NZ Property Investors Federation executive officer Andrew King said the decision showed that landlord bashing is going too far as it made a mockery of tenant lobbyists claims that tenants are powerless.

"Many people would criticise this poor couple for providing someone with a home. They would call them speculators and demand that they be treated even harsher. This landlord bashing is completely one sided and has to stop.

"Some politicians say that their policies are aimed at speculators but they aren't. Extending the Bright line test, disallowing tax deductions and a capital gains tax all apply to rental property owners like the Inglis family.”

King said these policies are driving landlords out of the rental market and tenants will be the next to suffer.

Read more:

Labour plans could force out landlords 

Dark clouds on landlords horizons 

« Labour plans could force out landlordsNo winners from tenancy law tinkering »

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Comments from our readers

On 7 September 2017 at 1:09 am michaeljakob said:
As an offshore investor this decision is one of the most blatant attacks on landlords I have ever seen.
The New Zealand government appears to be complicit in a court decision which defies belief and which anybody with single digit IQ could not arrive at.
There seems to be a pattern of landlord harassment of late with landlords being pursued to now have contractors check their smoke alarms (press a button), insulation updated (tenant comfort) and now refunding rent on a total load of BS.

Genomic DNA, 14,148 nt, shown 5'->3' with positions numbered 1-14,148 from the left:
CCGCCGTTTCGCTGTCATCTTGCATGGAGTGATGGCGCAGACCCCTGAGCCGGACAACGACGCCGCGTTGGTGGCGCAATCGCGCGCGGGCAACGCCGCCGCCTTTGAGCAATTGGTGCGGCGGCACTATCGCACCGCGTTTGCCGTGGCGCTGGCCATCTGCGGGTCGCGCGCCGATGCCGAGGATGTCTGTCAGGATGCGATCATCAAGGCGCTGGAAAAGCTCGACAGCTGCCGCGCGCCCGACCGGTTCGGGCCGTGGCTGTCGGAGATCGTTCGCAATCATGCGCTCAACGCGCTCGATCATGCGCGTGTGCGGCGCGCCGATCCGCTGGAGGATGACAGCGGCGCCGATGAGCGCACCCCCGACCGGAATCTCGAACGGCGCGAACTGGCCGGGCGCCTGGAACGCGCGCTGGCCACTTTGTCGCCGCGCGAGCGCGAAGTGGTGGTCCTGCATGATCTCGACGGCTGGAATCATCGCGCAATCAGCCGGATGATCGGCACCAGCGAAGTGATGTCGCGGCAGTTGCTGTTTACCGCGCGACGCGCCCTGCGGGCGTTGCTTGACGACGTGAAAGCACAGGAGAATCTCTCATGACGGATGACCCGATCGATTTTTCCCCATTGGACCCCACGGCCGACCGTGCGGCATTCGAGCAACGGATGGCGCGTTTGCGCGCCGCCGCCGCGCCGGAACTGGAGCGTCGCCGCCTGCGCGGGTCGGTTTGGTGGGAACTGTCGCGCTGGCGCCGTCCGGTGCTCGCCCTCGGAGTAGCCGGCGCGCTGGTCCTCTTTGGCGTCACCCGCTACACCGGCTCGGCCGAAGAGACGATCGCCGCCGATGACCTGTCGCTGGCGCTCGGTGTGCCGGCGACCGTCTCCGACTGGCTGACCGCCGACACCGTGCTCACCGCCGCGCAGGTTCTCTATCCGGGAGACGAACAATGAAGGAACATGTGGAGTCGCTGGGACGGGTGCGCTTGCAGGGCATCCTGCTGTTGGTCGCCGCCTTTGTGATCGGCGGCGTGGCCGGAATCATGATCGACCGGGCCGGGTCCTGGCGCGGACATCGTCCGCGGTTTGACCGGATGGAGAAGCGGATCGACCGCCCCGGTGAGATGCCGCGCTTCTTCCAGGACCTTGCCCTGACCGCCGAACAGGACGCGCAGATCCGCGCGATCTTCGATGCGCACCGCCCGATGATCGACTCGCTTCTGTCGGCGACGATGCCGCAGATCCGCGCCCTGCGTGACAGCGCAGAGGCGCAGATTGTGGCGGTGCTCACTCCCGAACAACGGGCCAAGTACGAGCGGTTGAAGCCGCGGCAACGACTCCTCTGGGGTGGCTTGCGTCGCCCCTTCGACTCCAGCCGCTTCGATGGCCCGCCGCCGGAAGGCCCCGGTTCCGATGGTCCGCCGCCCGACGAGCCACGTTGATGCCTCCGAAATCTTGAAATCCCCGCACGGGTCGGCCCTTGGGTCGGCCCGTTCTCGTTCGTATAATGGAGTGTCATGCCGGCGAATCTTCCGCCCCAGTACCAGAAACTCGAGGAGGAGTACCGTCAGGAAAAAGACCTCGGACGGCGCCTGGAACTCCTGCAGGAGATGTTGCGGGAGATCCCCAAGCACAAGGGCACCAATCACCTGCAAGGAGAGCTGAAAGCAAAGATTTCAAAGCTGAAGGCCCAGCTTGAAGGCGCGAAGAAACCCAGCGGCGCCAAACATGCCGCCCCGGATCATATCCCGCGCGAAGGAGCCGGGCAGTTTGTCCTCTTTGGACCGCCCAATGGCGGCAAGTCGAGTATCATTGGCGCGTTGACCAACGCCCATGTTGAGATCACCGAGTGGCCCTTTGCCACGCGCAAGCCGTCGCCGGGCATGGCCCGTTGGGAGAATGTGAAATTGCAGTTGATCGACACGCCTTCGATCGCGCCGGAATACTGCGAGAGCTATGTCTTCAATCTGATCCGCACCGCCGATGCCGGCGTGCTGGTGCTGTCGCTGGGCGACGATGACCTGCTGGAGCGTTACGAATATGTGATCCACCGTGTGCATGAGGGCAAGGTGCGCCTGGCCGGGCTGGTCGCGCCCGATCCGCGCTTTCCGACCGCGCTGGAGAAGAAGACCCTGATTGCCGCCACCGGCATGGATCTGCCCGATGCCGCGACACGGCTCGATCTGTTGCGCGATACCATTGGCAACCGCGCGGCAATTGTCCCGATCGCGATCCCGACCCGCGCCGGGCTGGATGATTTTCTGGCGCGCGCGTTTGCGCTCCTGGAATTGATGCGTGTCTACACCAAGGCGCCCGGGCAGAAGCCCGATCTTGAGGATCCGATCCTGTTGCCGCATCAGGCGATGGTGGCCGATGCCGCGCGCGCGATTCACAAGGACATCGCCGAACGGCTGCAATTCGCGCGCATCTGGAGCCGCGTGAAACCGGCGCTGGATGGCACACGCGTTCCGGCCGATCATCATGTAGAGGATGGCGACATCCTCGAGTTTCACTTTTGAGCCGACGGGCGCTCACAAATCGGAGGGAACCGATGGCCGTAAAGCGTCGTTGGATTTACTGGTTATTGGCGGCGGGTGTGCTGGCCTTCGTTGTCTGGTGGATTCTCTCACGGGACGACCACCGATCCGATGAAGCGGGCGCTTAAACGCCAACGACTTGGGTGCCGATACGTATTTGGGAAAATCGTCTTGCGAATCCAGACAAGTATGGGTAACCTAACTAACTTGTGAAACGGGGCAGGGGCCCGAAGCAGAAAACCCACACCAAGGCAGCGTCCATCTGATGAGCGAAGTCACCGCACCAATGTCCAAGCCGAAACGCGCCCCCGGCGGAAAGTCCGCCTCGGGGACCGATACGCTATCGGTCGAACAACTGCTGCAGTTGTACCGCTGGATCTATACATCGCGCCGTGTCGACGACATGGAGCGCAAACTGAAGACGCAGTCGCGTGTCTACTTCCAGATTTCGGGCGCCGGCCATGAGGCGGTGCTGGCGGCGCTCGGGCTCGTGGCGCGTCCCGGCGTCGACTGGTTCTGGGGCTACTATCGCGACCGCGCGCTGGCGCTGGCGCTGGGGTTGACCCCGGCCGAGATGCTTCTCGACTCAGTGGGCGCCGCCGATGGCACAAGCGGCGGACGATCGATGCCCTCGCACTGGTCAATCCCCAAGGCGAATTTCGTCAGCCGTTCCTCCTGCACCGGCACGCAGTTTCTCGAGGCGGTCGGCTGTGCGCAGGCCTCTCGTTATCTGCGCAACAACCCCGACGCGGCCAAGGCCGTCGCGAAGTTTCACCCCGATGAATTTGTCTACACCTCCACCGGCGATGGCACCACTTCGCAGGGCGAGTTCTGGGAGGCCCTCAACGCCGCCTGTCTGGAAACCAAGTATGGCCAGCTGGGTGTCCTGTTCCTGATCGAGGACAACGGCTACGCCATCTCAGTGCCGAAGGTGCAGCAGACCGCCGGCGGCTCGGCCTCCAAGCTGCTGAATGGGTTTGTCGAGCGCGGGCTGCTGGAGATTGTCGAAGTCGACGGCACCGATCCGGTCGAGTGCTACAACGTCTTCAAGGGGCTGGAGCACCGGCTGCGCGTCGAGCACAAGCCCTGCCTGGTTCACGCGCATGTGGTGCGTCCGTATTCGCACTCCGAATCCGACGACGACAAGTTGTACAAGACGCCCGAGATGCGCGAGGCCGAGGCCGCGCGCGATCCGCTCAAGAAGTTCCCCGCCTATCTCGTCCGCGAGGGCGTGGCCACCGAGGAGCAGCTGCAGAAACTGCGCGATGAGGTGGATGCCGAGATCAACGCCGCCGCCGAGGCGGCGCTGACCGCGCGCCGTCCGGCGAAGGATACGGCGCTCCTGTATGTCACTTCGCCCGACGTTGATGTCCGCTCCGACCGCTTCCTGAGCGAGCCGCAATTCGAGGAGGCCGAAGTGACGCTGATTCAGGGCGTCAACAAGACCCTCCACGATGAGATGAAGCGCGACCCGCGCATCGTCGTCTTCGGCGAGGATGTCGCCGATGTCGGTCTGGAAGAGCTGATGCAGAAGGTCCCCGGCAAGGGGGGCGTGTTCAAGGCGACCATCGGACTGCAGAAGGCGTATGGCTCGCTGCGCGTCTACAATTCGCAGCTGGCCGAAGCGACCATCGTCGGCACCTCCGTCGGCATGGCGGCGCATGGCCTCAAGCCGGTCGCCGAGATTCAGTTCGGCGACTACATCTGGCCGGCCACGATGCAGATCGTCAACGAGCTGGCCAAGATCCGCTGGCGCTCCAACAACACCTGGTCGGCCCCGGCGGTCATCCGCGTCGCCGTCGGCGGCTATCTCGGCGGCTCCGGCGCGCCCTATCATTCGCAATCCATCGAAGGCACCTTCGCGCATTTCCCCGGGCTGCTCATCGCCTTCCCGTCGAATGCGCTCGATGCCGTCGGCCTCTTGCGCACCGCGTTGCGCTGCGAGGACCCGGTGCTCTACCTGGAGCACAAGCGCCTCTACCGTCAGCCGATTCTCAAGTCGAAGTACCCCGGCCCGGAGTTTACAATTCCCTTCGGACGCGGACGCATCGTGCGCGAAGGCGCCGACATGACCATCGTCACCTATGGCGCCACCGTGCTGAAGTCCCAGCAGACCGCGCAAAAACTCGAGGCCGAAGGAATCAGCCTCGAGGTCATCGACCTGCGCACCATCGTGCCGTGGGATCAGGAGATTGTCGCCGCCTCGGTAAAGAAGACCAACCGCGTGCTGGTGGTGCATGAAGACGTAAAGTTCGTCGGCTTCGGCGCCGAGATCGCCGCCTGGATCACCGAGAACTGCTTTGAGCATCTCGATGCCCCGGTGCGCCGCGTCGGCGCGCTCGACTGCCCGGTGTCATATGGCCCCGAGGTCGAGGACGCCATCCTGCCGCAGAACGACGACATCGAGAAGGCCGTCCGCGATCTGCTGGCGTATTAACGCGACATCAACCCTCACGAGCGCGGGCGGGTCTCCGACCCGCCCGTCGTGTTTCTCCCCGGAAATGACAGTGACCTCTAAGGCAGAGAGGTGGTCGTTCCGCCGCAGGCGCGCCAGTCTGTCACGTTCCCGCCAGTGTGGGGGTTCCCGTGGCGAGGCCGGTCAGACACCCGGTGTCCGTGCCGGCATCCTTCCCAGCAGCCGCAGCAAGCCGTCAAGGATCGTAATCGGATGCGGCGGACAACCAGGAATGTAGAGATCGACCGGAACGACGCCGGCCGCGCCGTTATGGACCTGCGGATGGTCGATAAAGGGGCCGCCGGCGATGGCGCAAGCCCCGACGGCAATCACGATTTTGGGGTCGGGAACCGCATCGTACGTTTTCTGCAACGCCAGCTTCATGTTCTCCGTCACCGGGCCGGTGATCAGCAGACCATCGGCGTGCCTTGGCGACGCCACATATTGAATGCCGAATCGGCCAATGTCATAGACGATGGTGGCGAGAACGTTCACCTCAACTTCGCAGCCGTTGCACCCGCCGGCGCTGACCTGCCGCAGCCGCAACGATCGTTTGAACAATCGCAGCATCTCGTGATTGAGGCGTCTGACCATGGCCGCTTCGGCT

I question what will happen if investors are squeezed out of the market when the next GFC arrives. Then the government will fall on its sword because investors will not be coming back to prop up a market where they are invited in and then cannibalised.
Anybody want a house in Dunedin with a valid LIM?
On 7 September 2017 at 10:19 pm jpaynter said:
I have owned one property containing three flats for 30 years. Despite many attempts I have never been able to trace any plans for this property on the Council (with amalgamation, this is now the third TLA) or associated body (e.g. Metrowater, Watercare) files. So should I be prosecuted for not having a property with a CoC or am I immune from prosecution as it would be impossible to prove that the property was not inpected and passed by the relevant council at the time it was built? Commonsense "should" prevail but sadly this seems lacking in many of the decisions made by the Tenancy Tribunal.
On 8 September 2017 at 9:15 pm haocna said:
The tenancy tribunal should NOT empower the former tenant to punish the landlord in lost rent due to unconsented work. The order would encourage more tenants to search and live in building on purpose, so they can claim rent refund after few years in order to live for free. Council should be the one ordering the landlord to pay penalty for unconsented work NOT the tenancy tribunal, also Council should be the one receiving the penalty payment NOT the former tenant receiving rent refund.